Friday, 21 August 2015

It's my Party and I'll cry if I want to

It's my Party and I'll cry if I want to 

It really is quarter to 3 with no-one in the place awake but me, and after filling in the Labour leadership ballot form I decided to vote online. That decision was the hardest I had to make. The rest was easy.

Jeremy Corbyn for Leader. Only one vote cast and all the rest, though fair and wise, I commend to cold oblivion. JC  (interesting initials for a potential saviour!) is met everywhere he goes with wild enthusiasm from the people and vitriol from his Labour Party opponents who cling on well past their sell-by date in denial that anything like this could happen. Real life is pushing through the Party cracks eager to reveal itself. The stage-managing days, the mismanaged, unconvincing campaign, the lack of wide appeal, may finally have brought a clapped-out regime to an end.  

We seem to have arrived at one of those times of rebirth; resisted by those with plenty to lose, full of heady hope and relief for the rest. We have to catch up with things that have already moved on under their own momentum.  Do our actions cause change or reflect it?

In some ways the Jeremy Corbyn phenomenon resembles that of Nicola Sturgeon and the phenomenal success of the anti-austerity SNP up in Scotland that could never happen but has. Just as in Scotland, there has been little self-awareness of the consequences of an increasing disengagement with the grass roots by what once was New Labour but is now an anachronism. 

The Leader's speech at last year's Conference in Manchester was a defining moment.  Having queued as we do every year to get into the hall, young, old and somewhere in the middle, Party members who were gathered together from all over the UK, patiently waiting for the hall doors to open, hungry for leadership, inspiration, we suddenly saw on a screen that the speech had started but the doors had not opened.  The reason?  A selected bunch of young people, good camera fodder, had been led through another door to be placed strategically around Ed.  We were furious. We were told we could go into side rooms and watch on screen. That wasn't why we had come to Conference. It was the speech in which Ed famously forgot to mention the deficit. The beginning of the end.  Priority was spin and image. Perhaps more priority should have been given to practicing the speech on Ed's hurried return from Scotland. But we didn't know about this omission until later as we had gone off in disgust to the nearest pub to drown our sorrows.  Tears of despair fell into my slim-line tonic with ice and lemon and lime. I didn't hold back. It's my Party and I'll cry if I want to.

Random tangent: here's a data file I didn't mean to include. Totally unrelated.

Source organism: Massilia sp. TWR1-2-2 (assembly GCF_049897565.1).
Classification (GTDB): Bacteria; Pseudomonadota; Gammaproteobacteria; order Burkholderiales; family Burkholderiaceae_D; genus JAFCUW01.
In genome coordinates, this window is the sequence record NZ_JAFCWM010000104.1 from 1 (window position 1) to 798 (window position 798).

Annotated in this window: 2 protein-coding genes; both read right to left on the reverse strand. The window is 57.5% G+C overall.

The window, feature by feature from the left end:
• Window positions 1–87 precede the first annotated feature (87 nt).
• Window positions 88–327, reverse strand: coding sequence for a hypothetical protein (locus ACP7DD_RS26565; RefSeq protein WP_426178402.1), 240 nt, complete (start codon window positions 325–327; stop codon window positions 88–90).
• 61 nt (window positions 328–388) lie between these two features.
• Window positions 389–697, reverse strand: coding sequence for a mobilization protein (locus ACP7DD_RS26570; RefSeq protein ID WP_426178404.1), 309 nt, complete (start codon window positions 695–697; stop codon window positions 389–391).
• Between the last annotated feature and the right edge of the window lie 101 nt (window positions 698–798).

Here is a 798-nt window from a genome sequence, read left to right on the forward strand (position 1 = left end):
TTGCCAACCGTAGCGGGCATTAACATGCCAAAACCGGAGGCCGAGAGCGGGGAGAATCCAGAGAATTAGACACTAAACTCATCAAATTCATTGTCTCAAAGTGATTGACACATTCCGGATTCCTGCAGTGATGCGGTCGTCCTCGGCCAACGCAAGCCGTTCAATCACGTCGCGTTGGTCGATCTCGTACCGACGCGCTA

As you may have guessed from my recent tweets, I voted for only one candidate, namely, Jeremy Corbyn, the only candidate who is right for our time, the candidate people are supporting in droves with a new-found trust and optimism for the future. Isn't that what democracy is all about?

I voted Stella Creasey for Deputy Leader,  I just like her; Sadiq Khan for London Mayor, no contest as far as I'm concerned - head and shoulders above the rest; and of course the inimitable, the excellent, tried and tested, Alon Or-bach for National Policy Forum.

Right now it is the good who are full of passionate intensity. 

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